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What’s Behind the Flare-up in Nagorno-Karabakh?
What’s Behind the Flare-up in Nagorno-Karabakh?
Cooperation over Conflict in the South Caucasus
Cooperation over Conflict in the South Caucasus
Ethnic Armenian servicemen in the town of Martakert in Nagorno-Karabakh, 3 April 2016. AFP/Vahram Baghdasaryan

What’s Behind the Flare-up in Nagorno-Karabakh?

The Nagorno-Karabakh conflict has long been regarded as a tinderbox in the heart of the South Caucasus – with serious implications for the wider region including Russia, Turkey and Iran. Each spring, when low-level violence tends to break out, policymakers worry about incidents spiraling out of control due to miscalculation or escalation by leaders in Azerbaijan or Armenia. But familiarity breeds complacency, if not contempt, which is why the international community was largely unprepared for the heavy fighting that erupted in Nagorno-Karabakh on 1 April, claiming dozens of lives.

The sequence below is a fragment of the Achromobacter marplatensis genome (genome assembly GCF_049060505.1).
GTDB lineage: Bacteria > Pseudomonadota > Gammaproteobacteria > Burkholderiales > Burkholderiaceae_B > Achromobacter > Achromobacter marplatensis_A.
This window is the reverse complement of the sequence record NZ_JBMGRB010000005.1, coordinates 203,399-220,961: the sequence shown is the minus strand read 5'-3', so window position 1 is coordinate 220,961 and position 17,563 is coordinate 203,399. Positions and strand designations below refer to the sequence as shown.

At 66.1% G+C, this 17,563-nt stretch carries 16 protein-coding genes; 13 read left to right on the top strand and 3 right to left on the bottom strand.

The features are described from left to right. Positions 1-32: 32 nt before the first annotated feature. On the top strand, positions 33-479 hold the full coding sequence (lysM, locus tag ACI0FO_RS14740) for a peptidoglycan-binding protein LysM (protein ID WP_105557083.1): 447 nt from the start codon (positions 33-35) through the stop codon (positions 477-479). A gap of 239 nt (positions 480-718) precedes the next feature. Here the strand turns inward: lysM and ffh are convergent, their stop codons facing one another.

There still is little verified information about the fighting and how it was unleashed. Each side claims it has inflicted heavy losses on the other. Azerbaijani authorities say they have reclaimed control of some strategic heights, and declared a truce on 3 April. Ongoing fighting has been reported.

This is the most serious escalation since the 1994 ceasefire in the conflict in and around Nagorno-Karabakh, a territory fought over in a war between Armenia and Azerbaijan after the Armenian majority community of this former autonomous oblast of Soviet Azerbaijan sought to unite with Armenia. For more than 20 years, the ceasefire arrangement has been fragile, with a symbolic presence of six unarmed monitors from the Organization for Security and Cooperation in Europe (OSCE). The monitors are deployed in support of the Minsk Process, an OSCE-led effort to resolve the conflict, co-chaired by France, Russia and the United States.